AUGUSTA, Maine — Cooking and politicking were two of Gina Mason’s favorite things. One night this month, she was making dinner and sending messages from a laptop to woo people to her son’s gubernatorial campaign launch the next evening.
That’s when Maine Senate Majority Leader Garrett Mason’s mother and a first-term state representative fell into his arms, he said. She died there at age 57.
The 32-year-old from Lisbon Falls delayed his announcement. He considered not running. But the family threw themselves back into politics. His father, Rick, is running to replace Gina.
And Garrett’s gubernatorial campaign kickoff is reset for Thursday. He said earlier this month that he’ll try to win the 2018 Republican nomination to replace Gov. Paul LePage with a conservative record that “is not hitched to anyone.”
“My mother would want nothing more than for me to continue this campaign and win and that’s what we’re going to do,” Mason said.
He would be the youngest-ever elected Maine governor and will have to win a primary dominated so far by a war between LePage and U.S. Sen. Susan Collins, a moderate considering a run. Mason will run using a public campaign funding system he has opposed.
The fourth-term senator is a darling of Maine’s evangelical right: His key legislative achievement came in 2011, when his bill allowing charter schools here passed and he also co-chaired Texas Sen. Ted Cruz’s winning effort in Maine’s 2016 presidential caucuses.
Yet he has shown a penchant for collaboration at key times, notably when Senate Republicans allied with legislative Democrats against LePage in this year’s budget battle that forced Maine’s first government shutdown since 1991.
Mason said he’d “bring a little more collaboration to the Blaine House” and that while Republicans have accomplished “a lot” under LePage, he would “work with the Legislature to get a conservative agenda passed.”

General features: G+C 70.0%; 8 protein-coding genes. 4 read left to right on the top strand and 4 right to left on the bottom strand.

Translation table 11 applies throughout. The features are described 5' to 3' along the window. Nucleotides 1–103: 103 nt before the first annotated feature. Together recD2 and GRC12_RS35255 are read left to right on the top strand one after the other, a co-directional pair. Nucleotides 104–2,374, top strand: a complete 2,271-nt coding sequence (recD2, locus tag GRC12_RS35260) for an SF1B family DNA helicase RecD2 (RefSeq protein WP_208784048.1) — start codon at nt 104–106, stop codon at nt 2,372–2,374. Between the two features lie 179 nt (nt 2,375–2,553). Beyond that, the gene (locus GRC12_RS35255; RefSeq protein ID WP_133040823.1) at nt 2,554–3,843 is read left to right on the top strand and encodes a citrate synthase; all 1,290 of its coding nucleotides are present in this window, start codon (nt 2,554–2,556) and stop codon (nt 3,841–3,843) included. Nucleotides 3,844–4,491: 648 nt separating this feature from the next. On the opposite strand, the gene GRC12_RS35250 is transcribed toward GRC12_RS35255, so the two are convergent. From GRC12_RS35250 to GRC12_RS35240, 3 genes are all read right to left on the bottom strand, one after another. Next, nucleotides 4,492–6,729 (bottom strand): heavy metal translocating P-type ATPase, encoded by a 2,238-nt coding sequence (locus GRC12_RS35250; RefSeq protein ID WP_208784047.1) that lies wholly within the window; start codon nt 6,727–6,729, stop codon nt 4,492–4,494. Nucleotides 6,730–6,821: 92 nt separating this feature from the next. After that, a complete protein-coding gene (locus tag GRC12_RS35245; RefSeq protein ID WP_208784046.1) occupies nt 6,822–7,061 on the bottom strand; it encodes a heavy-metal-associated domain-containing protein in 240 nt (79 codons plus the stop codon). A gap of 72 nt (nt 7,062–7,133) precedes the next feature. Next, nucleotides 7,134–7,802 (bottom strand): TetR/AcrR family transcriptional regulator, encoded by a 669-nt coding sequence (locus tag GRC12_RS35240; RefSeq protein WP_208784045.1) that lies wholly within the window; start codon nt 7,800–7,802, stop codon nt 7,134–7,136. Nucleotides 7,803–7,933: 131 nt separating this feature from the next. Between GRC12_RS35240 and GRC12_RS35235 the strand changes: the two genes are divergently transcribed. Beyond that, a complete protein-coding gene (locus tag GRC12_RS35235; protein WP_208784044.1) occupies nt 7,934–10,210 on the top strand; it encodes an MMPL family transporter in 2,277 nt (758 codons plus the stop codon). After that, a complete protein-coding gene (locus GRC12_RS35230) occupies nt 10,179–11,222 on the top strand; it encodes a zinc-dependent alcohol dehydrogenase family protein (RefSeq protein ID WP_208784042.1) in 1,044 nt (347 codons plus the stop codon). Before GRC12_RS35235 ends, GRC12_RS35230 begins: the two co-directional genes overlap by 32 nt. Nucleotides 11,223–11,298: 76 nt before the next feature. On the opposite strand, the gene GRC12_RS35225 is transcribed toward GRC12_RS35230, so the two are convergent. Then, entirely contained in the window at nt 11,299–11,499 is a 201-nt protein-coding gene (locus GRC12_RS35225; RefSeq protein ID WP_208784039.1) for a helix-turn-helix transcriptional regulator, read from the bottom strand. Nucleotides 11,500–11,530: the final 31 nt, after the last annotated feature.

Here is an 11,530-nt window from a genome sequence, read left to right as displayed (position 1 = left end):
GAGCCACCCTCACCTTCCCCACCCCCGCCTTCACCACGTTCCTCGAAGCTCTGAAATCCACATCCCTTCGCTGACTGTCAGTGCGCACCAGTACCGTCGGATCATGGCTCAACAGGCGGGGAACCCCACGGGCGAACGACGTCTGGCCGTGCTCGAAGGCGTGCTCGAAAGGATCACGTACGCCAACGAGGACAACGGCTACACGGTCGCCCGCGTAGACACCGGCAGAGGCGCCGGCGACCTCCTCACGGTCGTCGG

He’ll run using Maine’s taxpayer-funded Clean Election program, which allows candidates in contested primaries to qualify for $1.2 million in public and seed money. He voted in May for a bill that would have stripped gubernatorial candidates from it and many Republicans oppose it.
But Mason said he’ll use it because of a “strong base” of supporters that he can organize to qualify for funding. He noted that Maine voters have backed the Clean Election program twice at the ballot box “and it provides the best chance for me to win.”
Among Mason’s chief policy goals are the reduction and elimination of Maine’s income tax — something LePage has targeted. He said while he’s still working on a specific plan, sales tax rates and municipal revenue sharing will be considered.
He said he’d stay in the race if Collins runs. LePage has tried to rally his base against a potential Collins run and Mason said while he has “great respect” for Collins, he has “a different vision of Maine” than what others are offering.
Mason is expected to kick off his campaign during a Thursday evening rally at Lewiston’s Ironhorse Court. He will join former LePage welfare chief Mary Mayhew of South China and Maine House Minority Leader Ken Fredette of Newport in the Republican field.